Potential Problems of Native Speakers

By | 2018-05-11T05:07:48+00:00 April 6th, 2016|controlling your message|Comments Off on Potential Problems of Native Speakers

Many companies assume that they can rely on overseas distributors or in-house native speakers to translate their documentation or localize their website content. And of course your people will always say that their translations are correct. But if you don’t speak the language yourself, how will you really know? Can most Americans write a good English paragraph? Can they spell without a spell checker? Do most write with proper grammar? You know the answers. So why assume that your distributors or native speakers can write any better in their native languages?

Are they using some non-standard regional dialect from where they grew up? One company’s German employee wrote its brochures in German … but in his dialect near the Swiss border. And that definitely is not considered standard, professional language.

Have your distributors or native speakers chosen words correctly? In one case we reviewed, the in-house speaker used the term for “salad oil” instead of the intended “motor oil.” Another client asked us to write the simple term, “Happy Easter” in Vietnamese. The version their speaker provided effectively said, “Celebrate Easter.” That’s not the same meaning. Yet another high-tech client’s Chinese speaker translated “silicon wafer” as “silicon biscuit.”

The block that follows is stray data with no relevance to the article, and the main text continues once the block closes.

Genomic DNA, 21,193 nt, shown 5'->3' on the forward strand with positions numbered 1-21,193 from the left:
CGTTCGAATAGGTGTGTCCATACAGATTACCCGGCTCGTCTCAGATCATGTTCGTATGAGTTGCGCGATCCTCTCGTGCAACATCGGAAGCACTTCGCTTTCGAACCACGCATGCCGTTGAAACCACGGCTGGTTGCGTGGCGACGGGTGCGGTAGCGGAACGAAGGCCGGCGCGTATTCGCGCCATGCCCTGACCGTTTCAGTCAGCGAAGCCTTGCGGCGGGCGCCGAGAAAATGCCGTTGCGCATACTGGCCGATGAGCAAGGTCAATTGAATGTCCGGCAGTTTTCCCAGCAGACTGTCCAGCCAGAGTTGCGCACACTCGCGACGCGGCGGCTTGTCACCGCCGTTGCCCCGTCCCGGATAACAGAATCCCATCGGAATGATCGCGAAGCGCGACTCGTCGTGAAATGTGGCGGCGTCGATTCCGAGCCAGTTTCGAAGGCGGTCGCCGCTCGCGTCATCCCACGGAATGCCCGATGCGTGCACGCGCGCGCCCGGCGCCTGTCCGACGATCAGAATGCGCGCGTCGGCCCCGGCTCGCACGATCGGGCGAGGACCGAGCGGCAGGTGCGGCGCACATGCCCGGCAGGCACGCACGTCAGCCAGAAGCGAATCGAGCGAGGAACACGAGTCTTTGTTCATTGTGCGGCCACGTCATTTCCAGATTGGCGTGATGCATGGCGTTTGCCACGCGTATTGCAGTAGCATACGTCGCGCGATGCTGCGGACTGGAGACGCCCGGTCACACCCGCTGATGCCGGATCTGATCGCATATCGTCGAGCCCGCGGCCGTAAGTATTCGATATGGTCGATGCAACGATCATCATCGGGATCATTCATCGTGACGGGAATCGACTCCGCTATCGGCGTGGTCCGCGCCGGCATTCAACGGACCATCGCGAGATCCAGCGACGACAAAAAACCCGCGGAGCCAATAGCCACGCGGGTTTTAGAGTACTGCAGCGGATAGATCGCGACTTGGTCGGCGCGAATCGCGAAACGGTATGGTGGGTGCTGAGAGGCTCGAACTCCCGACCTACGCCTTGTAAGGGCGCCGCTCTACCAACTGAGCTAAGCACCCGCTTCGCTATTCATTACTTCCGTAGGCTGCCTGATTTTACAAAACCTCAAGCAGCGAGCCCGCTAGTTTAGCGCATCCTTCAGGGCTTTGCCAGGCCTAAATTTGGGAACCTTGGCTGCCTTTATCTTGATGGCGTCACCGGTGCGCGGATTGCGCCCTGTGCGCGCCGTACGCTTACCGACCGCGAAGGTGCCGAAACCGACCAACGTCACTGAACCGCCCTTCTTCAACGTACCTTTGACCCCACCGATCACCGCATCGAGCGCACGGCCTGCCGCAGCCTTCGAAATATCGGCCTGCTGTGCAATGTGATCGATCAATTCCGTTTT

Or consider what big difference a small comma can make as in, “The goal is to try, Max” vs. “The goal is to try Max.” In this second instance, does “try” mean to take Max to court or does it mean to give him a chance at something? (Or “to give him a go” as British English would say). Without context, you simply don’t know. And this is why language agencies provide certainty or at least know what clarifications to ask from the writer.

All these small examples demonstrate why it’s important for your firm to control your message and to use professional, subject-specialized translators. If you do rely on others, always ask your professional language agency to review their edits first. Your agency is your ally and will catch these kinds of mistakes quickly …. saving your company’s image and reputation in the process.

 

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